Back-to-School Transition Tips

Back to schoolSummer is winding down and back-to-school season is underway. Transitioning back into a school routine after summer vacation can be especially difficult for a child on the autism spectrum.  Adjusting to multiple changes (new teacher, new room, new schedule, etc.) simultaneously can leave your child feeling anxious and overwhelmed.

Many children on the autism spectrum experience school anxiety. The school environment, social challenges, and sensory overload all combine to make school a confusing and often unpleasant place for kids on the spectrum. If your child has just enjoyed a nice extended break from school and its various stressors, the prospect of returning may be met with quite a bit of resistance. Transitions are notoriously difficult for kids on the spectrum and returning to school after a long break may be one of the most challenging transitions there is.

Whether your child is dreading the return to school, or looking forward to it, you’ll benefit from planning, being prepared, and keeping your child’s transition needs top of mind. Understanding how your child adjusts to change will help you decide how far in advance you need to begin the process. As that time approaches, consider the following “back to school” transition tips.

Set the tone. Be positive when discussing your child’s return to school. If your child feels ambivalent or worse, emphasize the return to activities he does enjoy (e.g. science club, sports, or music).

Keep communication open. Bring the family together several weeks before school starts to discuss and plan for the transition.

Involve your child. Have your child participate in the planning and purchasing of school supplies, as well as other preparations. Ownership in the process will provide her with a sense of control, which can help reduce anxiety.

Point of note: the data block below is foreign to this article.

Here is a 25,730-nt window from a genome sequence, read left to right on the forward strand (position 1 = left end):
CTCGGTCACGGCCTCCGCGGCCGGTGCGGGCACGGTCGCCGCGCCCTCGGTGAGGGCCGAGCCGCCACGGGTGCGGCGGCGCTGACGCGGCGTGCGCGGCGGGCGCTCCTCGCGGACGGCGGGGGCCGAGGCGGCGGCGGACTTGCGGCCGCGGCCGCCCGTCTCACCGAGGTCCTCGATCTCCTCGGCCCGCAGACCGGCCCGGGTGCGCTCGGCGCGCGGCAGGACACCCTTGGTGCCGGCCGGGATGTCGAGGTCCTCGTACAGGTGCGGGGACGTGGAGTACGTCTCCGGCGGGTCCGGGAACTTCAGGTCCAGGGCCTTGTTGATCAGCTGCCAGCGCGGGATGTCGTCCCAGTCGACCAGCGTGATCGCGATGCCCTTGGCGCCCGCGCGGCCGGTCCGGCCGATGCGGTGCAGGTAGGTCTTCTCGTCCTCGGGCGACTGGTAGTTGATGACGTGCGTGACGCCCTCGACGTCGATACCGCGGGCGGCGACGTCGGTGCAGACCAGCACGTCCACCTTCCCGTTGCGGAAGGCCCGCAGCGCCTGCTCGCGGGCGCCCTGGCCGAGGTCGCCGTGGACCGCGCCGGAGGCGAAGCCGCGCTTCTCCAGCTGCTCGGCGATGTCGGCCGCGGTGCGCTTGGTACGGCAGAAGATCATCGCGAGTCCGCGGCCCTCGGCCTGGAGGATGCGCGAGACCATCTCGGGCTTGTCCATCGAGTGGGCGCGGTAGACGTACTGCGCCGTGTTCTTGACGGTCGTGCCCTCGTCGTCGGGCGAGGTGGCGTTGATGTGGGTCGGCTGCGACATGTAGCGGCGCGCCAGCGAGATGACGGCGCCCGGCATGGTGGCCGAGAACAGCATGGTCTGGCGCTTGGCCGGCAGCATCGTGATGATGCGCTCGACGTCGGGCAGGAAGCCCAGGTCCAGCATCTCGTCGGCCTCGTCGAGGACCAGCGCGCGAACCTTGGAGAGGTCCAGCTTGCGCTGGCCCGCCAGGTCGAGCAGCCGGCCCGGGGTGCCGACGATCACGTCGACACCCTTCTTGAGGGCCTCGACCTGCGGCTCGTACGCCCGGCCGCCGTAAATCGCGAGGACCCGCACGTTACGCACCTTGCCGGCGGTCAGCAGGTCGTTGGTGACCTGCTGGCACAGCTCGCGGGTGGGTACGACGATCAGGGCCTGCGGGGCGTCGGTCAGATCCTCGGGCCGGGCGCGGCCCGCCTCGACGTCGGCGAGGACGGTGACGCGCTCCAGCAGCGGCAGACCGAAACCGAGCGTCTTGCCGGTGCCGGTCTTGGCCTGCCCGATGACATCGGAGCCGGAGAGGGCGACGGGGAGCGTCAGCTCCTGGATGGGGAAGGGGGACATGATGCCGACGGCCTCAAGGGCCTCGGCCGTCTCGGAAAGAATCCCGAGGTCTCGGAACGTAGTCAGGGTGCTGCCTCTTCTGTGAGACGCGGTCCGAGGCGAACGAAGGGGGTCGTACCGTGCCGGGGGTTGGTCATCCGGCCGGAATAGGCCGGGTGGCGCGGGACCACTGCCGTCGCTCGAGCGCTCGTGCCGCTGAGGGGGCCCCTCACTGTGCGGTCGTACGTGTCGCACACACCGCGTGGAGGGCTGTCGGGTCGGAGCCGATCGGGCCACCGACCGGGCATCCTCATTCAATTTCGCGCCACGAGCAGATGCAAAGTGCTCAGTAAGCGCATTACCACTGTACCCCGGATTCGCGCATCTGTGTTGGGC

Adjust to the school schedule in advance. Make changes to your child’s daily routines, such as bedtime, well before school starts. Ease into any new adjustment in small increments.

Get screen time under control. Most kids on the spectrum love their screen time, and it may have expanded considerably during the school break. Begin to bring media privileges in line at least two weeks prior to the start of school. Establish TV, computer, and video game use rules and stick to them.

Brush up on reading skills. Reading skills are key to any child’s school success and extremely important to maintain. Daily reading practice will give your child a boost prior to returning to school.

Establish a connection with your child’s teacher. Contact the school and make an appointment to meet with your child’s new teacher. Getting this transition out of the way prior to the start of school (with no interruptions or other students around) can be very beneficial. Providing your child with the opportunity to review schedules and expectations, as well as ask questions, can go a long way in reducing anxiety and setting him up for success.

Acknowledging the anxiety and having a back to school plan in place will help your child (and you!) transition back into the school routine as smoothly as possible.

What have you found helpful in reducing your child’s school anxiety? Got any transition tips to share? Chime in via the comments!